Equity funds saw the first net outflows in more than two years in February, according to the latest Fund Flow Index (FFI) from Calastone, the largest global funds transaction network. UK Investors pulled £215m out of their equity fund holdings, taking the FFI: Equity to 49.1 (any reading below 50 indicates outflows), its lowest level since the run-up to US presidential election in 2016.
Chart: Calastone FFI: Equity v FFI: All Assets
Most categories of equity fund saw outflows in February, but heavy selling of European funds was the key driver. European equity funds have seen outflows in nine of the last ten months. February saw no slowdown in that trend, as £292m left the category. The FFI: Europe Equity registered an exceptionally low 37.0 in February, in line with December and January. This not only indicates net outflows (i.e. sells greater than buys), but also that there was very little two-way trading – in fact, selling activity in European funds was almost twice as large as buying activity. Elsewhere equity funds focused on emerging markets, north America and specific sectors also saw outflows, while equity income funds saw their 22nd consecutive month of net selling as investors judged that equity yields were less attractive now compared to fixed income. UK equity funds bucked the trend, as new money flowed in to the tune of £160m. Global funds also enjoyed inflows.
Chart: Calastone FFI: UK Equity v FFI: Europe Equity
As capital flowed out of equities in February, so it flowed into bonds. Fears of a global economic slowdown have caused a flattening in the yield curve as rising short-term interest rates have narrowed the gap with long-term interest rates. That improves the relative attractiveness of lower risk, short-term bonds, highlighting them as a relative safe-haven in volatile times. The FFI: Bonds registered 55.6, its highest reading since September. In value terms, this translated into net inflows of £426m to fixed income funds in February.
Real estate funds performed poorly for the fifth consecutive month, with outflows larger now even than in the aftermath of the Brexit referendum which caused huge disruption to the sector [please contact us for a copy of our special focus piece on the real estate sector].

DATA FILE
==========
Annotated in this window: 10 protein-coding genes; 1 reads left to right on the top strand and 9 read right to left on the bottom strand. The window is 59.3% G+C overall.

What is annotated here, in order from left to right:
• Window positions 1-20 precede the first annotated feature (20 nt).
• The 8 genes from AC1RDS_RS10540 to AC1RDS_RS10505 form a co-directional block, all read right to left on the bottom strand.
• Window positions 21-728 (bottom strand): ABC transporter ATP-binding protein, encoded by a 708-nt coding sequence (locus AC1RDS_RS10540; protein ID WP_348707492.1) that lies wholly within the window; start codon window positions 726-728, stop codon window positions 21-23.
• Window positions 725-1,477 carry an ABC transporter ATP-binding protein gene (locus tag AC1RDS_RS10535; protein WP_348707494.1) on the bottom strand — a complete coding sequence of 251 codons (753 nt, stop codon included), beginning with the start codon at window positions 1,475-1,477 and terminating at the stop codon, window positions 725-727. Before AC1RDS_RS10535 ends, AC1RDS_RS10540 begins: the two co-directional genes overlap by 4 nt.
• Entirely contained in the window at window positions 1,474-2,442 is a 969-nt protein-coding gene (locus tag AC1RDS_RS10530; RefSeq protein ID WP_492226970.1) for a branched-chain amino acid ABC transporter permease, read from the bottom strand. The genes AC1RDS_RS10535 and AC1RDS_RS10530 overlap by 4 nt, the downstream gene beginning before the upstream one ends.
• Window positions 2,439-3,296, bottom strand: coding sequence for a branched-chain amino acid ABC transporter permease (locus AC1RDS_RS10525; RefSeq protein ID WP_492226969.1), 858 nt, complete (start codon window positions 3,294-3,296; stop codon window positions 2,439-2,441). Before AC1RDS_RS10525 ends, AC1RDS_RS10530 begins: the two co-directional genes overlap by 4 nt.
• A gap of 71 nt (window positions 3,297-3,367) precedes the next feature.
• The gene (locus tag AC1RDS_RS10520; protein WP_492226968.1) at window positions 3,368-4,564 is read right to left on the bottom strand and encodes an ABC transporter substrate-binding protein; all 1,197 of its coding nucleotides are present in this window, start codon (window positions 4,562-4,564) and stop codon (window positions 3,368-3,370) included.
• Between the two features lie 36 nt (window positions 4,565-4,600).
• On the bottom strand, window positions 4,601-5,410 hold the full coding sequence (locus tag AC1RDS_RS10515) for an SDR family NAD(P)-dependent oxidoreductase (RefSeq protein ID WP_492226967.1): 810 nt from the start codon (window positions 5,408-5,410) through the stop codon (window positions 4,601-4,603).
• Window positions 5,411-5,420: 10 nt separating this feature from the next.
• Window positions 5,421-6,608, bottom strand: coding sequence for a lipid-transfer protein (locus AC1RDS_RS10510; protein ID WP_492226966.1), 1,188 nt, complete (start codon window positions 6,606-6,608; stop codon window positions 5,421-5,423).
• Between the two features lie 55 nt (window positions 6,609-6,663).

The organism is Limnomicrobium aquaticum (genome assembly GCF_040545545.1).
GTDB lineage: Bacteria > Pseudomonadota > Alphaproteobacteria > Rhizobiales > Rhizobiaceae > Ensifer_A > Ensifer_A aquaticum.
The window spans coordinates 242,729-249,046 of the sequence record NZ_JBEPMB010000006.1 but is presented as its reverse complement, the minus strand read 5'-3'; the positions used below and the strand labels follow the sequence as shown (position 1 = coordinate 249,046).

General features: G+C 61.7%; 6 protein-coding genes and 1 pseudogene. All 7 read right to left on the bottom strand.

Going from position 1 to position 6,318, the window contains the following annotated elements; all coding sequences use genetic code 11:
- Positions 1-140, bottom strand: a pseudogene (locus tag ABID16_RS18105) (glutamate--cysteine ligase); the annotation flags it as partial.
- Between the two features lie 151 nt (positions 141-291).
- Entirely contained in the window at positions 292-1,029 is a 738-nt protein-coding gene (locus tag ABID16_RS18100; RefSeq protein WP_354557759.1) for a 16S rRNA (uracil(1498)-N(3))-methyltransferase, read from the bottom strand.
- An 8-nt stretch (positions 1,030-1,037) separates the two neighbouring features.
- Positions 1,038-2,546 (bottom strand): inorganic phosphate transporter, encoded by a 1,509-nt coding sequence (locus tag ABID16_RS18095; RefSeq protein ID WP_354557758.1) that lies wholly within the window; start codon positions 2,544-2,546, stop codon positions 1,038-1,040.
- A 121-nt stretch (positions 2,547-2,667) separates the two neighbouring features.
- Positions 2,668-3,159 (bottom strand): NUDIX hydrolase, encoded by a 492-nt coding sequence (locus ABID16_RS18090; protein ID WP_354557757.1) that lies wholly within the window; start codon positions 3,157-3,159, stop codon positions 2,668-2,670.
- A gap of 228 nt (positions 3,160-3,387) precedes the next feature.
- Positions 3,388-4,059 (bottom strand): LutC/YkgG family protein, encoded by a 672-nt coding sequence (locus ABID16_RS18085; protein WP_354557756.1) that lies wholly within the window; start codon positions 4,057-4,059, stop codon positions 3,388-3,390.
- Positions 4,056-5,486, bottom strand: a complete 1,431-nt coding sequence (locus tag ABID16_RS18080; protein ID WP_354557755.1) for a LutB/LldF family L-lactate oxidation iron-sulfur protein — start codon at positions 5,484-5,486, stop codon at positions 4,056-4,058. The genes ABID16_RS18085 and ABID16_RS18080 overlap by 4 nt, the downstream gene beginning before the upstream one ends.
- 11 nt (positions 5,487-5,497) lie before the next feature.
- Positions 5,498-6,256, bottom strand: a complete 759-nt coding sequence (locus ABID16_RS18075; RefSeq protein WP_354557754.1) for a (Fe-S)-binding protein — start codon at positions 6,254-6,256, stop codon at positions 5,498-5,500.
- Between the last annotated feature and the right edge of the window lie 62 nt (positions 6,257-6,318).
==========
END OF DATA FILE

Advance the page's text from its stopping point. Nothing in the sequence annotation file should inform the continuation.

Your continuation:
Overall, the Calastone FFI: All Assets registered a modestly positive 52.9 in February as perennial inflows to mixed asset funds and the strength in bonds offset weakness in equities and real estate.
Chart: Calastone FFI: All Assets
Edward Glyn, Calastone’s Head of Global Markets, comments: “Stock markets have recovered dramatically from their December lows. Some commentators are calling this a bear-market bounce, and higher share prices have seemingly prompted investors to make the most of the uptick and pull capital out of their equity fund holdings. Sentiment around European equities in particular is relentlessly negative as the economic news from the eurozone gets steadily worse. The picture for UK funds is much brighter however. The valuation of UK shares is currently extremely cheap both compared to their history over the last 30 years, but also compared to other countries as Brexit has kept international investors well away from UK assets. UK investors are clearly snapping up bargains in the hope that a cliff-edge no-deal Brexit is now off the table.
It’s quite natural to see bonds and equities move in opposite directions because they have very different risk profiles. As global risks have risen, so investors have moved away from riskier funds, switching steadily lower-risk options over the last three months.”